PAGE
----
CBT and Christianity

brainmeltHere’s some excerpts from a paper Glen has written on Cognitive Behavioural Therapy:

What is CBT?

Cognitive Behavioural Therapy (CBT) is a

  • short-term,
  • practical,
  • client-based,
  • collaborative,
  • problem-solving,
  • life-skill learning

‘talking therapy’ which has had excellent and well documented success in alleviating certain emotional problems.

The underlying assumption is that faulty emotions and behaviours flow from faulty thinking.

Thoughts =>  Feelings => Behaviours

These thoughts are themselves the result of faulty beliefs which underlie them and need to be confronted and changed.

How does this help the church?

Christians have always known that beliefs and thought-patterns are life-altering, but three or four decades of clinical practice at ‘digging down’ into the beliefs of counselees has produced very useful tools which can also be used by the Christian.

For example:

Identifying Negative Automatic Thoughts (NATs)

  • Ask directly – What are you telling yourself when you feel X…?
  • Guided discovery (ask around the issues, get them to unearth)
  • Note emotional change as they speak – these are ‘hot cognitions’
  • Worst consequence scenarios – What would be so bad if…?
  • Imagery (some NATs are images) – Do you have a picture of yourself or of your environment when this is happening?
  • Exposure exercises – go to uncomfortable situations either physically or in your mind. How are you now thinking?
  • Offer multiple suggestions of what the NATs may be
  • Offer suggestions opposite to client’s expected response. They will usually say ‘No, no, I’m telling myself X’

Question the assumptions underlying the NATs:

  • What would be so terrible about X?
  • What would it be like for you not to do or feel X?
  • What does it say about you that you have done or felt X?
  • Are there verdicts being passed on you from God, the world and yourself associated with X?  What are they? Could you put them in words?
  • On what basis are these verdicts being passed?
  • On what basis are you believing them?

At this stage, CBT identifies certain kinds of faulty thinking:

  • Arbitrary inference: e.g. ‘I was much happier when I happened to be X, therefore I must regain X’
  • Selective abstraction: e.g. ‘X (and nothing else) is what makes me special.’
  • Over-generalisation: e.g. ‘Everyone who has X is happier and more successful.’
  • Magnification (of the bad) and minimisation (of the good): e.g. ‘I may have Y and Z, but that’s nothing.  X is everything.’
  • Personalisation: e.g. ‘My performance of X wasn’t bad, was bad. Everyone must hate me.
  • Absolutist, dichotomous thinking: e.g. ‘It’s black and white, all or nothing.  Either I’m X or I’m nothing.’
  • Mind reading: e.g. ‘I know what they’re all thinking…’
  • Crystal ball: e.g. ‘I know what’s going to happen now…’
  • Catastrophizing: e.g. ‘It’s all over now. X is out of the bag, all hell will break loose.’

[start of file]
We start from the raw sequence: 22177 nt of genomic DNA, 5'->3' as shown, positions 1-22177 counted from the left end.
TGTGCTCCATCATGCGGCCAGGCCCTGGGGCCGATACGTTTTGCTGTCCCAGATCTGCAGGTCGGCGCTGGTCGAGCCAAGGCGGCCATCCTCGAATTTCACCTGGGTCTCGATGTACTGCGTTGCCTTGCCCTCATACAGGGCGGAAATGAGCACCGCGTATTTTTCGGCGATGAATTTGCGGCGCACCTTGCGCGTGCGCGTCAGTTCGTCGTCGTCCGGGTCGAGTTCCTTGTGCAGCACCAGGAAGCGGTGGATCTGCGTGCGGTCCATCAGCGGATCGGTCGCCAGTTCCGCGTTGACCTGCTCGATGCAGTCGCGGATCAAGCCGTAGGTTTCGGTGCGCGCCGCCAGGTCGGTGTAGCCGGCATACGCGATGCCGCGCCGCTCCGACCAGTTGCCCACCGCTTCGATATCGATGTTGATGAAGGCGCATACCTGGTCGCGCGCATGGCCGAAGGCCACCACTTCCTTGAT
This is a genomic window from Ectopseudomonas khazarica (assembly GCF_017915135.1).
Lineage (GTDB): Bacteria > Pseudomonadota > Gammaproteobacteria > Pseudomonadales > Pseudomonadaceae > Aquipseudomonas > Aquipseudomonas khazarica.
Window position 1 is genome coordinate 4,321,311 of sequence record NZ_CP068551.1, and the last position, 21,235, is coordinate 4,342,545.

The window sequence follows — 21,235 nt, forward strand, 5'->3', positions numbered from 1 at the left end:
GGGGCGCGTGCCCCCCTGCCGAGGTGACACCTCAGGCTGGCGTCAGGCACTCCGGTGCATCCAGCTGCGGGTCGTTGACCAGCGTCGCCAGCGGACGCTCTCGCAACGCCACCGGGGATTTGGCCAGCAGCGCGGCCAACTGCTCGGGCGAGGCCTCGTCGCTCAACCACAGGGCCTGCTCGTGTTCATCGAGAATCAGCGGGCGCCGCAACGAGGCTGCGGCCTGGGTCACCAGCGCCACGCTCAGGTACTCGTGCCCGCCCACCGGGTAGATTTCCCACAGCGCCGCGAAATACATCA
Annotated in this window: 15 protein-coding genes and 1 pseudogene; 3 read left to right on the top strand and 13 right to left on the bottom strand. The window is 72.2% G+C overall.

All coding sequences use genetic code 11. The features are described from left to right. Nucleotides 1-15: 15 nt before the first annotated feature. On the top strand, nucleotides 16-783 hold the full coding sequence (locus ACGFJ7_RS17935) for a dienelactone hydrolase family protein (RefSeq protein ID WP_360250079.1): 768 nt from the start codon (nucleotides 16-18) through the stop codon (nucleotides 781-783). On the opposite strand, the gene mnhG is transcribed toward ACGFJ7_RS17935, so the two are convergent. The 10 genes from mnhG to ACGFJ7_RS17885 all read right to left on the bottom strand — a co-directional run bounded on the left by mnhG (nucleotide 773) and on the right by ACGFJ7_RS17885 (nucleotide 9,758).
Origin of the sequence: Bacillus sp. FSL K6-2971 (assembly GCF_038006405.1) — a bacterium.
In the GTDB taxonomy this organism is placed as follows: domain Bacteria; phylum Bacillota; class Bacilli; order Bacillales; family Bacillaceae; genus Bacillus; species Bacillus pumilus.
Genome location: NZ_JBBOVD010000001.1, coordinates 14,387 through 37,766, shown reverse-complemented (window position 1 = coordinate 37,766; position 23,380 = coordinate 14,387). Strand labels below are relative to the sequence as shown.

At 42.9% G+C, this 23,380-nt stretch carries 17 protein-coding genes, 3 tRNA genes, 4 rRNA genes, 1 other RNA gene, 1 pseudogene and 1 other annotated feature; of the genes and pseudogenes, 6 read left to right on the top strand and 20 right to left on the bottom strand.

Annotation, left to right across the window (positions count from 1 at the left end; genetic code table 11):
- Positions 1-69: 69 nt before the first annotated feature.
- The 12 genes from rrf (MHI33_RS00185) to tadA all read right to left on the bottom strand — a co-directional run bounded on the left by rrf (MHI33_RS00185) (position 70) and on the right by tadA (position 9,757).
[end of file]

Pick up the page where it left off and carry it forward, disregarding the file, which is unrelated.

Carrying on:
• Emotional reasoning: e.g. ‘I feel X so strongly, therefore it must be a fact.’
  • Self-labelling / blame: e.g. ‘X makes me an idiot!’ ‘X makes me ugly!’

To identify core beliefs, look for…

  • ‘If…, then…’ statements: ‘If I’m X, then I’m a failure.’
  • ‘Shoulds’ and ‘Musts’
  • Themes in the NATs
  • Family sayings, mottoes, memories

The CBT practitioner should then get the counsellee to put this core belief into words.  Make them identify it as a rule: e.g. “I need everyone in my environment to be ok with me or else I will be destroyed.”  Simply the process of articulating this rule – exposing it as the dominating force in a person’s every decision, act and feeling – is incredibly powerful.  In Christian contexts it should lead to heart-felt and deep confession.

The Good:

Through loving Christian community, the tools listed above can be a means of the Spirit uncovering those false faiths.

A key verse in Christian counselling is Proverbs 20:5: “The purposes of the heart are deep waters but a person of understanding draws them out.”  When I encounter a Spirit-filled ‘person of understanding’ in these circumstances I am exposed for my sinful beliefs and purposes – not simply my behaviours – and therefore may be brought to a broken and contrite heart.


Perhaps the chief criticism that could be levelled at CBT from a Christian perspective is this: It is not wise and persuasive words that are required but a demonstration of the Spirit’s power.

At the core of CBT is the challenging of irrational beliefs with logical standards.  However the deceitful and unfathomable heart will take more than good reasoning to shake it from its madness.  The truth of God’s gospel must be driven home to the counsellee with living power by the Spirit.  ..

It is not our intellects that need changing but our hearts.  The heart is the centre of a person according to Jesus and the source of our thoughts and actions.  Our true hope is in the change of hearts.  This means:

a) we will not look for non-rational means (the heart is not an anti-intellectual concept in the Bible)

b) we will employ emotional, artistic, sensory means also

c) true change is ultimately the work of God

The whole article, including a potted history of the development of CBT, can be found here.